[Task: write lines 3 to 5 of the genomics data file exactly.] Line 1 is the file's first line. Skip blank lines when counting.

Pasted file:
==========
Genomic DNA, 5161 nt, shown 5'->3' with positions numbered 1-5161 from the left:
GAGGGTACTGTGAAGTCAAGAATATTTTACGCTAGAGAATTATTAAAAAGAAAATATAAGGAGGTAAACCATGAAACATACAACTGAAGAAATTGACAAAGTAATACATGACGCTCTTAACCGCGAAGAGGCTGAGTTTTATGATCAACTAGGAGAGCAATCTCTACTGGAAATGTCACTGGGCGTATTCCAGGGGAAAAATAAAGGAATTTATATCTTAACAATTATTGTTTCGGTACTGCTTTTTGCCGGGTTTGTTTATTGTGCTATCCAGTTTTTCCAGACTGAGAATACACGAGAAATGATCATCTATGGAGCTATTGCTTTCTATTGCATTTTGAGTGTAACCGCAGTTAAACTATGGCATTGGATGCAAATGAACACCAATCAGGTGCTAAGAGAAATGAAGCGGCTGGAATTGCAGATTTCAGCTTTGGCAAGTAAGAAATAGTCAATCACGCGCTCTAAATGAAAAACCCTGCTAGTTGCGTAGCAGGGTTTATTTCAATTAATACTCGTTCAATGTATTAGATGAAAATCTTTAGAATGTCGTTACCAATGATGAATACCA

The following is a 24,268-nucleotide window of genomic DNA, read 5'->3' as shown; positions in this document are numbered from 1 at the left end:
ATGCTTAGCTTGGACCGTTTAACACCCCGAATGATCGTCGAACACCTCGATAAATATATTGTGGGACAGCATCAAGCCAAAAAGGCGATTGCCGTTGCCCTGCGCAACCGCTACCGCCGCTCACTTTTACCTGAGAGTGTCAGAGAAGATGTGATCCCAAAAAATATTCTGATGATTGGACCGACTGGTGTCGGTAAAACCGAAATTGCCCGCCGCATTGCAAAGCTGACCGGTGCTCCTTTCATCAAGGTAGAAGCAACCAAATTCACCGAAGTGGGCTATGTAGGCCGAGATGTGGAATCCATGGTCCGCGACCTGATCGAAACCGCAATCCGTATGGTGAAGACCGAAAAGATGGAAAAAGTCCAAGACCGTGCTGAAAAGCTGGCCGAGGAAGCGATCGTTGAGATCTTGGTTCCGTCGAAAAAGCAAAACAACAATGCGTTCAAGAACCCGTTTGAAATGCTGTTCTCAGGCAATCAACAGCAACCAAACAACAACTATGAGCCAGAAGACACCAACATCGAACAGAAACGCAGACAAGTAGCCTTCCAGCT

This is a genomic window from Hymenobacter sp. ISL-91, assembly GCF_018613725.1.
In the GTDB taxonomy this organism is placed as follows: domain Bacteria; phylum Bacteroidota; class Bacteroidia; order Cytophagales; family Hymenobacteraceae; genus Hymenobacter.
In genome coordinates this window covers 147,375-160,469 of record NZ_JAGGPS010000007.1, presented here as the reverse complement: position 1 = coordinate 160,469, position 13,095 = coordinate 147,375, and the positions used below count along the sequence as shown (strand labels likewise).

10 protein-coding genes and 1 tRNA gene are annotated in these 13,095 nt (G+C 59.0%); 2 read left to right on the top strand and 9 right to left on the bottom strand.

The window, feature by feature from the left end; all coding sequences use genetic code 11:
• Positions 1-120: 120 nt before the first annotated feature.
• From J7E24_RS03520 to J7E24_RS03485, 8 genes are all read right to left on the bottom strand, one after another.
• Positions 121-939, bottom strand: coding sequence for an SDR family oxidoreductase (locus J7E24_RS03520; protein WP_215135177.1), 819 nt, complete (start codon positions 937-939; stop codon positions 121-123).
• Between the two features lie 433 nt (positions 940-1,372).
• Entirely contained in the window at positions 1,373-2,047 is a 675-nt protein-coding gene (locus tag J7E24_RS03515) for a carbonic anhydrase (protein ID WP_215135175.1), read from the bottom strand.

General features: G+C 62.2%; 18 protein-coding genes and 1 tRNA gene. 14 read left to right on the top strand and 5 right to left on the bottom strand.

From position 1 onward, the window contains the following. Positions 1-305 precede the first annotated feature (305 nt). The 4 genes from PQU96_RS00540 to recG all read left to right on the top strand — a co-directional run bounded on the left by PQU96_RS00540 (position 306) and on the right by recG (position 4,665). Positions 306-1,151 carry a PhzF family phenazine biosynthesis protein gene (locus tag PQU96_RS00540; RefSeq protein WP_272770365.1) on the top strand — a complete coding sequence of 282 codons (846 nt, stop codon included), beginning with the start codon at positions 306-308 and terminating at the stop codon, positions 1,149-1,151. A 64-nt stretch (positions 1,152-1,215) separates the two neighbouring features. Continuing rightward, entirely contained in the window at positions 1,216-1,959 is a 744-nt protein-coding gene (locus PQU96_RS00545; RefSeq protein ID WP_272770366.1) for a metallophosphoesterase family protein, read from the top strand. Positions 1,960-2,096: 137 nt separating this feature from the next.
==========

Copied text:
The following is a 24,268-nucleotide window of genomic DNA, read 5'->3' as shown; positions in this document are numbered from 1 at the left end:
ATGCTTAGCTTGGACCGTTTAACACCCCGAATGATCGTCGAACACCTCGATAAATATATTGTGGGACAGCATCAAGCCAAAAAGGCGATTGCCGTTGCCCTGCGCAACCGCTACCGCCGCTCACTTTTACCTGAGAGTGTCAGAGAAGATGTGATCCCAAAAAATATTCTGATGATTGGACCGACTGGTGTCGGTAAAACCGAAATTGCCCGCCGCATTGCAAAGCTGACCGGTGCTCCTTTCATCAAGGTAGAAGCAACCAAATTCACCGAAGTGGGCTATGTAGGCCGAGATGTGGAATCCATGGTCCGCGACCTGATCGAAACCGCAATCCGTATGGTGAAGACCGAAAAGATGGAAAAAGTCCAAGACCGTGCTGAAAAGCTGGCCGAGGAAGCGATCGTTGAGATCTTGGTTCCGTCGAAAAAGCAAAACAACAATGCGTTCAAGAACCCGTTTGAAATGCTGTTCTCAGGCAATCAACAGCAACCAAACAACAACTATGAGCCAGAAGACACCAACATCGAACAGAAACGCAGACAAGTAGCCTTCCAGCT

This is a genomic window from Hymenobacter sp. ISL-91, assembly GCF_018613725.1.